"Who is this man?," Aaron (Chris Rock) asks when a casket arrives at his home. The funeral director (Kevin Hart) plays it off as an existential question about Aaron's late father, but literally speaking, he really wants to know -- what is this other corpse doing at Daddy's funeral?
This is how Death at a Funeral opens. This is also how it opened in 2007, and when one wonders who is this man that would turn in an almost identical remake with an almost all-black cast in such short order, they'd be talking about Neil LaBute. He of the underrated Nurse Betty (co-starring Rock) and the overwhelming Wicker Man remake, LaBute once was (and still is, I suppose) a provocative playwright and filmmaker who must have entered into some prankster pact alongside the increasingly eccentric James Franco, a deal to set aside his infamous misanthropic tendencies and churn out a broad comedy as likely to earn chuckles as it does groans.
Because here it is.
The British stiff-upper-lips caricatures that populated the original are out, replaced by a grieving African-American family in Los Angeles that is all the same being blackmailed (African-American-mailed?) by a late lover of the deceased (Peter Dinklage, reprising his role). On top of that, Rock's character now has to contend with baby pressures from the missus (Regina Hall) and his demanding mama (Loretta Devine), professional envy with younger brother/successful author Ryan (Martin Lawrence), and overall money problems that certainly aren't helped by the appearance of a tiny stranger with some damning photographs.
That's not to mention Lawrence's character hitting on a barely legal acquaintance, an obnoxious friend (Tracy Morgan) dealing with some ornery family (Danny Glover), a cousin (Zoe Saldana) caught between a pushy ex (Luke Wilson) and an accidentally drugged-up fiance (James Marsden), a flock of people flipping "the bird," jokes about Shark Week and Amy Winehouse and Twitter and Facebook and Craigslist, and some rampant homophobia in the key of "DAAAMMMN!!!"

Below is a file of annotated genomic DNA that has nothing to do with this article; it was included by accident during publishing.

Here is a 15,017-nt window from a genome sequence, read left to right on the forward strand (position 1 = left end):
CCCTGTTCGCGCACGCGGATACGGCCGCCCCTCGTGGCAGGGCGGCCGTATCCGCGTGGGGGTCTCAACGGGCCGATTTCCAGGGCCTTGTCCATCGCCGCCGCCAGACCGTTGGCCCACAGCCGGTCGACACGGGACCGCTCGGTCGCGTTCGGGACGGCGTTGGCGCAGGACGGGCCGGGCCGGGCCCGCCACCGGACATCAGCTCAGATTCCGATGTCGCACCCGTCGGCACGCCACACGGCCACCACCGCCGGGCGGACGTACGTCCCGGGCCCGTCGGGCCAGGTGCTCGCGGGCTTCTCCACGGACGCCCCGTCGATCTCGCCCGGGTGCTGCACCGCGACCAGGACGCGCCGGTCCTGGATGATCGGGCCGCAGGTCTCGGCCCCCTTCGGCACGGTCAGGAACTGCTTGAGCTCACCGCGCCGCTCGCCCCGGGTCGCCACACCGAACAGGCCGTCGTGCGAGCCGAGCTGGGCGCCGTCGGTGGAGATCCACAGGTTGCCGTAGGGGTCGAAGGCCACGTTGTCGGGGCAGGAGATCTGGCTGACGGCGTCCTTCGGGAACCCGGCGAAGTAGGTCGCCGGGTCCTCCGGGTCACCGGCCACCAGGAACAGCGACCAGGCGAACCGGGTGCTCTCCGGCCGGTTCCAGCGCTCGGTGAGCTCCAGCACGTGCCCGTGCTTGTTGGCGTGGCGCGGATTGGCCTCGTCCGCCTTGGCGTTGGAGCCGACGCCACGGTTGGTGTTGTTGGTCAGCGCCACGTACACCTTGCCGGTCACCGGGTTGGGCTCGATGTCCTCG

Glover even gets to recycle his famous line from Lethal Weapon about what he's too old for, before we're introduced to a feces gag that was the only off-color bit in the original and couldn't be played more to the rafters here. It's very indicative of the movie as a whole -- who needs the panic of poop on the hand when we can have poop on the mirror, in the face, in the mouth? And yet for every scene of Morgan and Glover attempting to out-shout one another or Devine crowing on about wanting a grandchild, we get a positively goofy Marsden stealing just as many scenes under the supposed influence as predecessor Alan Tudyk had in the original, with Columbus Short (he's Saldana's brother, the one with the drugs) supporting most of his scenes with a priceless slack-jawed or shocked reaction; despite his thriller-heavy resume, Short's got some comedy chops and relative restraint that I'd love to see more of.
And falling somewhere in between are Rock, Lawrence, Hall, Wilson and Saldana, all playing it relatively straight in the scheme of things. Granted, Rock and Lawrence aren't half as ribald as when they made their mark in stand-up, left to exchange groin hits and culture-reference jabs, but with Rock serving as producer and likely punching up Dean Craig's script, I can't help but think that the only thing stopping him from playing a more manic part was himself. As for LaBute, his work here is never beyond adequate. The camera work is restless enough to distract, intended to make everything chaotic seem that much more spontaneous and only settling down during the one Big Sentimental Moment, but he makes sure that every actor gets to play their scene to the hilt (maybe too much so) before shifting the focus elsewhere.
In the wake of what we'll just call the poop incident, Short's character tries to calm Morgan's by saying, "You're at a 10! I need you at a 2!" If you're looking for the 2 in terms of tone, rent the original. If you're looking for the 10, rent this one. And if you're looking for something in between, go for the Bollywood version. (Oh, and if you do, let me know if James Franco turns up in the credits. At this point, I wouldn't be surprised.)